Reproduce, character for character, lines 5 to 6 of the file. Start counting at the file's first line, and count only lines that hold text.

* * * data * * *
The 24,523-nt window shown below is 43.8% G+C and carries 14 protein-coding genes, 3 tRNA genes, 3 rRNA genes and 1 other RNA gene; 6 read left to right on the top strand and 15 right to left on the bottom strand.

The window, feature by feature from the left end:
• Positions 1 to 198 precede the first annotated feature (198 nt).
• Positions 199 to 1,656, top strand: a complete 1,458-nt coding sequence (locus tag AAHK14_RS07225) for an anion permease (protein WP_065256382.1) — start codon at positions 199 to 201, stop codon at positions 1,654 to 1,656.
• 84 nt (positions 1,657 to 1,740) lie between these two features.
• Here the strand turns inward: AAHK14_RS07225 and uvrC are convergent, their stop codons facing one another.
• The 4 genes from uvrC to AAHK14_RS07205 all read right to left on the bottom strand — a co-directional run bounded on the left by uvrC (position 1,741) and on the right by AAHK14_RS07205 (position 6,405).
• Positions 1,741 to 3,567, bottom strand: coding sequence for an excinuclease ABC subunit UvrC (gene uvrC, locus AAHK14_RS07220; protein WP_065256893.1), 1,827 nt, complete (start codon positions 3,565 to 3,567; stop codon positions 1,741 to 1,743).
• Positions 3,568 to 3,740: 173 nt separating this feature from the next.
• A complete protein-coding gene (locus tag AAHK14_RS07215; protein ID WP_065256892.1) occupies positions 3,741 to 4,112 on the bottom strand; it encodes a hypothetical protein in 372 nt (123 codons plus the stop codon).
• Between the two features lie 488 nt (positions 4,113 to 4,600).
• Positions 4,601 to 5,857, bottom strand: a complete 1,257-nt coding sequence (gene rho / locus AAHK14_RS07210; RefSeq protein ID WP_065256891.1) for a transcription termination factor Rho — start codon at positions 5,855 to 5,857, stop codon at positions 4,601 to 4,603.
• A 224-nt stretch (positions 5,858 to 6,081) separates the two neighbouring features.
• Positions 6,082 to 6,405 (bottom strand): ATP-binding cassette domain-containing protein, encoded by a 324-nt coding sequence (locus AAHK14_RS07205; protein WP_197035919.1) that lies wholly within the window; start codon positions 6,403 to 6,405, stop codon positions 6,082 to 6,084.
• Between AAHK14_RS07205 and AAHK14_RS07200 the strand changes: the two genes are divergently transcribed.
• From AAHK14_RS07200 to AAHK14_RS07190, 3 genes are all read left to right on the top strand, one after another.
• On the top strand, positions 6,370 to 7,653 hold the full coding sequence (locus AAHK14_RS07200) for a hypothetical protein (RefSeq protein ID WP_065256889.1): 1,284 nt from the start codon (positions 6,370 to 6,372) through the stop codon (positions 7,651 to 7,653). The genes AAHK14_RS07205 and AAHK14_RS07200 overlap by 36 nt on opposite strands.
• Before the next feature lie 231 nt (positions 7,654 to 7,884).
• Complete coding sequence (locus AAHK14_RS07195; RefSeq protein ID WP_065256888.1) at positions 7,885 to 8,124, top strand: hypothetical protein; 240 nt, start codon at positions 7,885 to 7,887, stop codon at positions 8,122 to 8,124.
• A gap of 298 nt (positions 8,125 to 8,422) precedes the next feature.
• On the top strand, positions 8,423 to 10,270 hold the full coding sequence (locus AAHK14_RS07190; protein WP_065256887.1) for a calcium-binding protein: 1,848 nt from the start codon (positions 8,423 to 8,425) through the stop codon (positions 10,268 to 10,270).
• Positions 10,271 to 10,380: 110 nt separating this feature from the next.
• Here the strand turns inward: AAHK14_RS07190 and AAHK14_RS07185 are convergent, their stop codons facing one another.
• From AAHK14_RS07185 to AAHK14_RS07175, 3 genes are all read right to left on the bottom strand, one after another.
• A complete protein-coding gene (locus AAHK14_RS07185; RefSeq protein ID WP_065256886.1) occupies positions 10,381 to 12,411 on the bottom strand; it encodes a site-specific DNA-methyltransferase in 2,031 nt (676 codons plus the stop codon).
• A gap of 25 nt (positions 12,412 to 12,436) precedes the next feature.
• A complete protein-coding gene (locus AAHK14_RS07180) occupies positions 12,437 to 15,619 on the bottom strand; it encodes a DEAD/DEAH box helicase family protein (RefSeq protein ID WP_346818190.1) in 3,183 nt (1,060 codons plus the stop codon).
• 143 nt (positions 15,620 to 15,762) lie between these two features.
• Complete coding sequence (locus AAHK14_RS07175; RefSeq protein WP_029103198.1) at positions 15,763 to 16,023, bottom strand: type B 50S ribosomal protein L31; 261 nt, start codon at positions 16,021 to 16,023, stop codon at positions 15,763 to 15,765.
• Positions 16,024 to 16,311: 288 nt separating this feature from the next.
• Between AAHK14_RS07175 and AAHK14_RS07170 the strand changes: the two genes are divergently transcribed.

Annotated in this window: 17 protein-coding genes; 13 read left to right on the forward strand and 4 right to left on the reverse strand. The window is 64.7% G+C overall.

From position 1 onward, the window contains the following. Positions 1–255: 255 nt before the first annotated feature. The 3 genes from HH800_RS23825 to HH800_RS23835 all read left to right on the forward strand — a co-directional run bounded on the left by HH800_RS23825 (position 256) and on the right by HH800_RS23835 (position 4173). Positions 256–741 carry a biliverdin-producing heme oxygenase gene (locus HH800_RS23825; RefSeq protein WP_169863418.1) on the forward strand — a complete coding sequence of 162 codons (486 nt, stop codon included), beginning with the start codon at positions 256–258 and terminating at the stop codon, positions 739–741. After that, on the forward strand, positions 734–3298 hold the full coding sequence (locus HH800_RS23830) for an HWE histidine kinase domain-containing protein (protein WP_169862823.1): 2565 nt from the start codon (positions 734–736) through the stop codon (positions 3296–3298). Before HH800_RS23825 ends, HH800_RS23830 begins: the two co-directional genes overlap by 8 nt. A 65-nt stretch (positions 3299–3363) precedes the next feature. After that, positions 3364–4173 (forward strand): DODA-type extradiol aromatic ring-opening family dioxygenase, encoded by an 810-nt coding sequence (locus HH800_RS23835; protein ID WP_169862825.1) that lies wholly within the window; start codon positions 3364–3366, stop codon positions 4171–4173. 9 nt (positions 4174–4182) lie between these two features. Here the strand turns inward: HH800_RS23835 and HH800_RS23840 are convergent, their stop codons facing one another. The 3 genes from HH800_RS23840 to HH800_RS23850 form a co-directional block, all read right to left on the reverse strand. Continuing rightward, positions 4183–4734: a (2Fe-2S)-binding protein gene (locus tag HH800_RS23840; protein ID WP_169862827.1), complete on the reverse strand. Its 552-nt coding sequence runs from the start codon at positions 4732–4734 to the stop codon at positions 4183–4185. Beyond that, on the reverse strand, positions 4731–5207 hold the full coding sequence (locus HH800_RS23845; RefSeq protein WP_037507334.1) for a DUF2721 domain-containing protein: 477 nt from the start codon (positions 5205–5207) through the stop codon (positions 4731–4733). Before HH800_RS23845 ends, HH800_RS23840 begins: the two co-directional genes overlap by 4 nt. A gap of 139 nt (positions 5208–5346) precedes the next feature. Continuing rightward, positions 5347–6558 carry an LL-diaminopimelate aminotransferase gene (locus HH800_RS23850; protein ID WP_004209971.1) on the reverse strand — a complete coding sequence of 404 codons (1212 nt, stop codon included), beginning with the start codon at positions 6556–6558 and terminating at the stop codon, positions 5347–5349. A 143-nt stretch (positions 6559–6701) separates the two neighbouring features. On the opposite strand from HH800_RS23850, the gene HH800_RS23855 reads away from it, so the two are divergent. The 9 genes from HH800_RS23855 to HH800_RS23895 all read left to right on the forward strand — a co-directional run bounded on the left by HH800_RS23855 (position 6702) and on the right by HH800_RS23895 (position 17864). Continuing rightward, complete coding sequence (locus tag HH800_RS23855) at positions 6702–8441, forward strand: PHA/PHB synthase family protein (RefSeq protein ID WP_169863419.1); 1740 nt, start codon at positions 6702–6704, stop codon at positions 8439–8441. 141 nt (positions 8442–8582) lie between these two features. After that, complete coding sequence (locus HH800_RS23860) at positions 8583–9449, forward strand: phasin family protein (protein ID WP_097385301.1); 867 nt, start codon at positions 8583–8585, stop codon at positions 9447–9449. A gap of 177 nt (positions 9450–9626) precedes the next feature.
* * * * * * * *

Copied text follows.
• 84 nt (positions 1,657 to 1,740) lie between these two features.
• Here the strand turns inward: AAHK14_RS07225 and uvrC are convergent, their stop codons facing one another.